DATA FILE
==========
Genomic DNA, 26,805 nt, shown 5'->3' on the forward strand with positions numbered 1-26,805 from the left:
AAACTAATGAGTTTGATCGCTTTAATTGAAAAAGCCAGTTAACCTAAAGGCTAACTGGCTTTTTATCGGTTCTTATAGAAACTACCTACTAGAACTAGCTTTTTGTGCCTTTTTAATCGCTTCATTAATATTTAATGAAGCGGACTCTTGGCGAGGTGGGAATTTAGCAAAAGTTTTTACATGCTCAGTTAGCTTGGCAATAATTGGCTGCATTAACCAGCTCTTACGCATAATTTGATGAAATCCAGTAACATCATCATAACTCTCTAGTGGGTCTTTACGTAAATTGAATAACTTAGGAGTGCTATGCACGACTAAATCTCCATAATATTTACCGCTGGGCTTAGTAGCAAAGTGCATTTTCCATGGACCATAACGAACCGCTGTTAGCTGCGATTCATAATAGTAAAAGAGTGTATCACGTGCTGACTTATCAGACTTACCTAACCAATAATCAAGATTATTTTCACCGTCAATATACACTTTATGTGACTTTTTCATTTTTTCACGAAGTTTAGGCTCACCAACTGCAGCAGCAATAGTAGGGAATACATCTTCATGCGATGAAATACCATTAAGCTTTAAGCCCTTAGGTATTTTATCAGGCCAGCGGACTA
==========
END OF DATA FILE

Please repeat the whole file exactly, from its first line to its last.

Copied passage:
Genomic DNA, 26,805 nt, shown 5'->3' on the forward strand with positions numbered 1-26,805 from the left:
AAACTAATGAGTTTGATCGCTTTAATTGAAAAAGCCAGTTAACCTAAAGGCTAACTGGCTTTTTATCGGTTCTTATAGAAACTACCTACTAGAACTAGCTTTTTGTGCCTTTTTAATCGCTTCATTAATATTTAATGAAGCGGACTCTTGGCGAGGTGGGAATTTAGCAAAAGTTTTTACATGCTCAGTTAGCTTGGCAATAATTGGCTGCATTAACCAGCTCTTACGCATAATTTGATGAAATCCAGTAACATCATCATAACTCTCTAGTGGGTCTTTACGTAAATTGAATAACTTAGGAGTGCTATGCACGACTAAATCTCCATAATATTTACCGCTGGGCTTAGTAGCAAAGTGCATTTTCCATGGACCATAACGAACCGCTGTTAGCTGCGATTCATAATAGTAAAAGAGTGTATCACGTGCTGACTTATCAGACTTACCTAACCAATAATCAAGATTATTTTCACCGTCAATATACACTTTATGTGACTTTTTCATTTTTTCACGAAGTTTAGGCTCACCAACTGCAGCAGCAATAGTAGGGAATACATCTTCATGCGATGAAATACCATTAAGCTTTAAGCCCTTAGGTATTTTATCAGGCCAGCGGACTA